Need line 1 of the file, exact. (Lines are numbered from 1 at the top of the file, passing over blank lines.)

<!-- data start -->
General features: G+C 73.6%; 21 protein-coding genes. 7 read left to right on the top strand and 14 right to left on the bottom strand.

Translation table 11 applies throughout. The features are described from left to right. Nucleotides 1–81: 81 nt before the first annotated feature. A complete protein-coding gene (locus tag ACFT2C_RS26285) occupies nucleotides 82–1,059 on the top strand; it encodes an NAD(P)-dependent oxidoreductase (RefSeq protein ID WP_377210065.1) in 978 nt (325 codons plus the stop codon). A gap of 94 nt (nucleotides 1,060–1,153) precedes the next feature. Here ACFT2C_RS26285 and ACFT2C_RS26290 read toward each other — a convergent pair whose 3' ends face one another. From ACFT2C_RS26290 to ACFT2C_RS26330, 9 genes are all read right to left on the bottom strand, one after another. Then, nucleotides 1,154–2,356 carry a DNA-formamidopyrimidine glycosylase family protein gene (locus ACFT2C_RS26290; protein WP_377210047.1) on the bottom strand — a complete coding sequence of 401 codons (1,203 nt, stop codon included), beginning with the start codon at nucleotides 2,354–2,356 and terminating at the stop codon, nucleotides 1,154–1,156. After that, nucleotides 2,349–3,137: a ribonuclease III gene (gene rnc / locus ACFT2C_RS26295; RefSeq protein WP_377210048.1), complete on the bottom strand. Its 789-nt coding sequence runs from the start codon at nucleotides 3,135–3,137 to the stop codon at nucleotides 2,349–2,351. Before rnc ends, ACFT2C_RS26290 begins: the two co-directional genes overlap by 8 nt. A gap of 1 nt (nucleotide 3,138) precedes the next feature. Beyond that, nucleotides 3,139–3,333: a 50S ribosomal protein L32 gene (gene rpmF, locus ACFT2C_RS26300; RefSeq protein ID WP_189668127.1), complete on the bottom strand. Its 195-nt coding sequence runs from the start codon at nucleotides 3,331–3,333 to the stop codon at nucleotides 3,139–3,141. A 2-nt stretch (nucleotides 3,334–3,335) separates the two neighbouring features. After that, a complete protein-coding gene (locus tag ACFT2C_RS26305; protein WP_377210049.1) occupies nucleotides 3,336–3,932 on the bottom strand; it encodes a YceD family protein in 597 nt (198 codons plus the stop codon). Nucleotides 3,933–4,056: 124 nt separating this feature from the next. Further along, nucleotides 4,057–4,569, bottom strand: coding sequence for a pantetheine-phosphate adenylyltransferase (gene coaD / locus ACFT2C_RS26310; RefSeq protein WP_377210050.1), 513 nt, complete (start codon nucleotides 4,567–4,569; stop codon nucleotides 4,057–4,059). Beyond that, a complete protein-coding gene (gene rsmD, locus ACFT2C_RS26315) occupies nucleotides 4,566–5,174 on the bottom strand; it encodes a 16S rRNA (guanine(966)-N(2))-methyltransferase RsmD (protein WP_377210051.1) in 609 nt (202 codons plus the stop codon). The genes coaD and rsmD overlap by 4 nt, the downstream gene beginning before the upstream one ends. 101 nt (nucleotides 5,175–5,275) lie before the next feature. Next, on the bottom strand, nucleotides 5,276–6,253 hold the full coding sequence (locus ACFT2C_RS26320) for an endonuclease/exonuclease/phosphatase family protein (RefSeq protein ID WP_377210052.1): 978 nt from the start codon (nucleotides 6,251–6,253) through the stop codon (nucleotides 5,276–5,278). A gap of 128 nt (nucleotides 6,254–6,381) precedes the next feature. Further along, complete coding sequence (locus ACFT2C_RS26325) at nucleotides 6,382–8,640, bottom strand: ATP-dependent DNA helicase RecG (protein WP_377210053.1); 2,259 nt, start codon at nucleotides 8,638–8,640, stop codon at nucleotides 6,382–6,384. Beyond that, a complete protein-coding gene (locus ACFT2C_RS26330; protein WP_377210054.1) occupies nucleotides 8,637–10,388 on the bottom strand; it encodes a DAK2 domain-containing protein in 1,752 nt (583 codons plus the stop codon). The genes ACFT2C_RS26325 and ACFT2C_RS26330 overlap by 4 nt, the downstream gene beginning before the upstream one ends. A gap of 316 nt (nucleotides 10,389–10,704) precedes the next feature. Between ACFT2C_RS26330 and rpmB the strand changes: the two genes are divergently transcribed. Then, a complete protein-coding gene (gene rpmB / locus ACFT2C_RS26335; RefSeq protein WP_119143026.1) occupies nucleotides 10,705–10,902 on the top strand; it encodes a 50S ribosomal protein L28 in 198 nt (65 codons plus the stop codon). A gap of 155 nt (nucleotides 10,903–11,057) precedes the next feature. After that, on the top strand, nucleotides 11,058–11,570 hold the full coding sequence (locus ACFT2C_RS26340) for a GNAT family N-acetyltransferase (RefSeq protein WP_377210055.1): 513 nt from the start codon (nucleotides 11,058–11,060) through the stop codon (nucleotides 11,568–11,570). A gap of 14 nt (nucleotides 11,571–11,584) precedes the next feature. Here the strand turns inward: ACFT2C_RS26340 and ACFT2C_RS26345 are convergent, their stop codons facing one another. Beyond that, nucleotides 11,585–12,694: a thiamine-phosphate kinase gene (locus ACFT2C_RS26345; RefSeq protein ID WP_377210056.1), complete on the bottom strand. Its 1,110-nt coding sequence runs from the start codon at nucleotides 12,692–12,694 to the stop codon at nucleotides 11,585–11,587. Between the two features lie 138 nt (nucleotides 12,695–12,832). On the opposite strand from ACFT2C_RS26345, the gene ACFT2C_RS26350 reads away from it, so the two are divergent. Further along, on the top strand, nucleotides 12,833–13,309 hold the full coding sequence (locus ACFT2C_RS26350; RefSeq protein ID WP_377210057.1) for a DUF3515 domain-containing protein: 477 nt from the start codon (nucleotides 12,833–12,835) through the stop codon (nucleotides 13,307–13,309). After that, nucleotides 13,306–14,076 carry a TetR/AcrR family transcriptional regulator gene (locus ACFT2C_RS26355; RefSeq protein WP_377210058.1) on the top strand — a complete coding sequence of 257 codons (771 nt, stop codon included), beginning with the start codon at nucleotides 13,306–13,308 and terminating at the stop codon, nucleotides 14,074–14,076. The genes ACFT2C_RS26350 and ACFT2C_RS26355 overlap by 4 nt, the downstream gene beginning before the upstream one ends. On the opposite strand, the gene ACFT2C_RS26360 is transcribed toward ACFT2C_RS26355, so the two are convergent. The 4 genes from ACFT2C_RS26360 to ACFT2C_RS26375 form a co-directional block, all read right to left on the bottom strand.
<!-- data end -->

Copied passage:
General features: G+C 73.6%; 21 protein-coding genes. 7 read left to right on the top strand and 14 right to left on the bottom strand.